Vitafoods Europe has been a mainstay of the functional food and supplement industry for more than 30 years. From its inception as a ‘supplement heavy’ ingredients show in the late 1990’s through to the health-focused functional and healthy food show, the annual event has been driving the agenda for our industry and helping to shape the evolution of the European supplements and functional food market for more than quarter of a century.
Ahead of the next instalment of the show in Geneva next month (May 15-17) NutraIngredients caught up with the man leading the team behind Vitafoods to chat about the evolution of the show, some of the key trends that will dominate this year’s edition – and where he sees the future of the industry.
Looking to the past
Much like the evolution of the industry itself, the development of the show has been a gradual process, says Chris Lee, managing director of Global Health & Nutrition Network (GHNN) Europe at Informa Exhibitions – who noted that the early Vitafoods shows focused purely on nutraceuticals, despite there being very little clarity on the term at the time.
“In those early years we were certainly supplement heavy and supplement based” he said. “The evolution came when we started expanding out into the functional food and functional beverages, the fortified foods and enriched side of things.
Around ten years ago the show started to grow beyond its traditional niche, Lee explained– adding that the expansion from a traditional ingredients exhibition was helped when Vitafoods launched sections that brought in finished products, contract manufacturers, and private label firms.
“When we look at who used to be in the show, and how they have evolved, there's that really interesting piece between the food and pharma - and what that space is in between that,” he added – noting that in the ‘early years’ the show used to struggle to communicate with many businesses because the nutritional area of major businesses was generally a very small department.
“For human health and human wellness – nutraceutical divisions – they were maybe 5% of what a business was in the food space,” Lee said. “That has dramatically shifted as we look to solve those global problems like ageing populations, obesity, cardiovascular disease, all of which are putting pressure on healthcare systems.”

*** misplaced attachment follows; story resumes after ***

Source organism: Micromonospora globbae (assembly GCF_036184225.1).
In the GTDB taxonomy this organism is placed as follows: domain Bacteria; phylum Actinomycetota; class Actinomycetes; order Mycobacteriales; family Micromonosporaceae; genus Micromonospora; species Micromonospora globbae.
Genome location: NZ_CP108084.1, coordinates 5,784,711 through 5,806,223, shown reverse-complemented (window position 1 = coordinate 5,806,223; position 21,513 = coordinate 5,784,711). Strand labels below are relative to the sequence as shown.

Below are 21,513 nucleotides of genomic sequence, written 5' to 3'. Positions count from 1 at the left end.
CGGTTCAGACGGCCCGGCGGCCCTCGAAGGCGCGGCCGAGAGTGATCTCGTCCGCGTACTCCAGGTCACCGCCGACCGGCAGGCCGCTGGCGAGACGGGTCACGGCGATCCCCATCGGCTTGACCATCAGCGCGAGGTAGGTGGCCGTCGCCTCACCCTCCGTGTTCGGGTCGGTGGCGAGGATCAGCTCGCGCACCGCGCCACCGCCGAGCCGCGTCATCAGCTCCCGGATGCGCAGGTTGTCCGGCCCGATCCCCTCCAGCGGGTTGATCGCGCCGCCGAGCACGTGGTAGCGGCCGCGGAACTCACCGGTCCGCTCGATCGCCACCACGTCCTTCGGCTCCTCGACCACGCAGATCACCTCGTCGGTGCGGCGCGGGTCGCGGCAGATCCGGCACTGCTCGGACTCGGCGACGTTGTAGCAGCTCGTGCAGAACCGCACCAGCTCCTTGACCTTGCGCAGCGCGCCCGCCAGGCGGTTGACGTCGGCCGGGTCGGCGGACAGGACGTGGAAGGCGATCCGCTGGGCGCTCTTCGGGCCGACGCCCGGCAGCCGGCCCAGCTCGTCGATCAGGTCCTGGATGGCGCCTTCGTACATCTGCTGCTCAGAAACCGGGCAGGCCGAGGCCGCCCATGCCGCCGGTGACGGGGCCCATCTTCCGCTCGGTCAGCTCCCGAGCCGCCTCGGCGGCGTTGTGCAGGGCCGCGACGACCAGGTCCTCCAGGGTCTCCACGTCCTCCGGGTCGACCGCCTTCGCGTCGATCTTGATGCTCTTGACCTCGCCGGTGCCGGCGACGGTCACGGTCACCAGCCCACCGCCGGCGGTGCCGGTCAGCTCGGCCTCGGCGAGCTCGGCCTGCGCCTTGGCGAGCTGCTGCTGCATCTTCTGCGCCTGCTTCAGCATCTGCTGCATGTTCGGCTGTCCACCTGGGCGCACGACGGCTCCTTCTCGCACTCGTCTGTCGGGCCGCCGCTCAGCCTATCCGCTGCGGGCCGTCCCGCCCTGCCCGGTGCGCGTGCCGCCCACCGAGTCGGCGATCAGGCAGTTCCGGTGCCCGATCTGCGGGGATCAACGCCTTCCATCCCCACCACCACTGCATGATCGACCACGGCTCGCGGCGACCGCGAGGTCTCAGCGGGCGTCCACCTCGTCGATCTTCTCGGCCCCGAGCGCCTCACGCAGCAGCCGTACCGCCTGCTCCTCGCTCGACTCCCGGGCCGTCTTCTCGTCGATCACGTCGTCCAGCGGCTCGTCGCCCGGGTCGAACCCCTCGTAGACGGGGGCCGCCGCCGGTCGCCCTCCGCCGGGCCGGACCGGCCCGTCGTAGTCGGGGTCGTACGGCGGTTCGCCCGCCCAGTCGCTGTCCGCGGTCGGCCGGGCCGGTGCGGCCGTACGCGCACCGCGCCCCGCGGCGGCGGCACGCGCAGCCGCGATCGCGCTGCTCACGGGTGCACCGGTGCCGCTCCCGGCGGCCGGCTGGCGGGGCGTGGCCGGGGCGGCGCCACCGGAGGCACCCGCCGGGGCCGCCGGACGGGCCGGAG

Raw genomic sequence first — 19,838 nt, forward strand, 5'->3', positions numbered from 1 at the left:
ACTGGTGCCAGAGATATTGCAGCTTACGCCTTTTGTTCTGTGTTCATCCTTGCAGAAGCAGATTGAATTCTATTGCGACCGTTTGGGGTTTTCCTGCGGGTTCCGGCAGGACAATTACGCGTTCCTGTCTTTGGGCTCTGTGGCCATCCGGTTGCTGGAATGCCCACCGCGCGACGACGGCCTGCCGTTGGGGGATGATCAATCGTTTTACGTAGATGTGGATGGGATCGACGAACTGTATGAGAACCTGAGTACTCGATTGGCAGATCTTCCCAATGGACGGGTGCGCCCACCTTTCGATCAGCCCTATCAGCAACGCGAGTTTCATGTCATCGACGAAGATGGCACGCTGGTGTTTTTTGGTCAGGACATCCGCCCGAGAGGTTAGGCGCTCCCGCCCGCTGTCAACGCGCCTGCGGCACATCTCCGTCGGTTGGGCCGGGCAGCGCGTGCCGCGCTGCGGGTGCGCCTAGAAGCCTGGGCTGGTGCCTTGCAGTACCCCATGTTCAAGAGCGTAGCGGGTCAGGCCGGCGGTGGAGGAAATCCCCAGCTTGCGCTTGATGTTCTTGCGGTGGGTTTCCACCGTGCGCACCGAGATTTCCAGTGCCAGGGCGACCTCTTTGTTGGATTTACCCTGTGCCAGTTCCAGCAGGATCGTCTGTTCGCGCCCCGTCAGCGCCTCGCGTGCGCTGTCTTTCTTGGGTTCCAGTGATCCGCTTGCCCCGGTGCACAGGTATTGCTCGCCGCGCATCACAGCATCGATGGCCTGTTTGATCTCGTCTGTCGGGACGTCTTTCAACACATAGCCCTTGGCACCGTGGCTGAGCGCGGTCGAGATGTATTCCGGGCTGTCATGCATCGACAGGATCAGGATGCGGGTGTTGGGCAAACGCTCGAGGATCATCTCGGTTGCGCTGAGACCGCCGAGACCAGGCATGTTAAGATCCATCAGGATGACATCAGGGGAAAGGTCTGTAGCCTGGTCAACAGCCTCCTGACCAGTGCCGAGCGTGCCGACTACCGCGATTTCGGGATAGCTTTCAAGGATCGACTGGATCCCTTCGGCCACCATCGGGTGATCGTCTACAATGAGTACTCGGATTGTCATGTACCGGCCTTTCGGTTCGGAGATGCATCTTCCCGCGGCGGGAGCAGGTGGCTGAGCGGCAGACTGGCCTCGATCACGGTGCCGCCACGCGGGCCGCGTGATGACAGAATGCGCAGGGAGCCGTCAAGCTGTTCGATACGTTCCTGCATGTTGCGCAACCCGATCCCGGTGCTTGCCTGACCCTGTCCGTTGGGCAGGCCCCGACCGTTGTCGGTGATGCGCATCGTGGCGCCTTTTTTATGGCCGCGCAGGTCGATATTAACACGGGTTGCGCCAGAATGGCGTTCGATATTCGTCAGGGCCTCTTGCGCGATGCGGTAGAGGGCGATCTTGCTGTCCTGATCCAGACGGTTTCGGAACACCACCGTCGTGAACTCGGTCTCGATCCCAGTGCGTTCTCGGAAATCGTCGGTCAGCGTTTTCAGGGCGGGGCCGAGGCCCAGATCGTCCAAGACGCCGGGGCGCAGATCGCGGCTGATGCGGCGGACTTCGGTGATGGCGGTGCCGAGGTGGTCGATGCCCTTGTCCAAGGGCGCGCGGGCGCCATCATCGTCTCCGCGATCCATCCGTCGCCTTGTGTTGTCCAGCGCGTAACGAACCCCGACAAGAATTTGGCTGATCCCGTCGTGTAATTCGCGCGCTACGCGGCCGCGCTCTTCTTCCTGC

“Both industry and consumer awareness has caught up at an incredible pace and growth rate,” he said. “We probably have expectation and demand probably outweighing supply now in some of these areas.”
According to Lee, the evolution of the show has closely followed the evolution of the industry itself – with key drivers for growth and hot consumer trends forming the foundations for a variety of new zones, education sessions and themes in recent years.
“Our starting position from last year was learning about our visitor needs and the focus on the innovation area,” said Lee who added that other key areas of focus include omega-3, probiotics, and sports nutrition.
“So while we are running the areas around the same key themes as previously, we're actually adding a little bit more to the journey and experience for a visitor to come in on that journey,” he said.
“I think the key focus areas for us are the omega-3 side - where pharma companies have kind of bought into that over the last few years - and the probiotic space where big companies have come into the space. So we're building on that with key partners like GOED or the IPA to create a live format.
“For sports nutrition, again, we're building that for our third or fourth year, and enhancing it each year with not only sampling stations but also with a new theatre as well.”
The GHNN Europe MD also noted that the Vitafoods education program will re-shaped and remodelled to provide greater insights for visitors.
“We've got quite a few R&D forums in the new setup. Within the conference we have eight R&D forums overall, probiotics being one of them, in addition vitamins, minerals, proteins, polyphenols,” commented Lee. “We also have five business and marketing forums, and a personalised nutrition workshop.”
“I think one of the key trends that we are seeing now is personalised nutrition,” he added – noting that while the trend for personalisation is not strictly ‘something new’ he does believe the industry is trying to take to concept the mass market in a similar way that it took sports and active nutrition to the masses.
“We've seen that shift in the last five to 10 years, from the professional bodybuilder into the everyday cyclist or runner,” said Lee. “That’s where we want to focus on [with personalised nutrition] and we know that a lot of our clients and exhibitors for sure want to focus on that and are running big programmes on that.”
Optimal health: Building for the future
Lee added that the growing interest in nutrition from large companies that traditionally played in the food or pharmaceutical markets is something that will continue – as companies look to build a greater sense of community and a need to work together as an industry to create optimal health.
“With everyone coming together, we are trying to achieve optimal health,” said Lee – noting that the work being done by companies, that are starting to realise the benefits that good nutrition and disease prevention can bring, could help to take the mounting pressure off healthcare providers.
“The billions that can be saved through the use of food and nutrition, through functional foods, that's where we do need to work collectively as an industry,” said Lee. “I'm of the philosophy that we need to do that, Informa is a stakeholder in that for sure, but we need like-minded people to do that too.”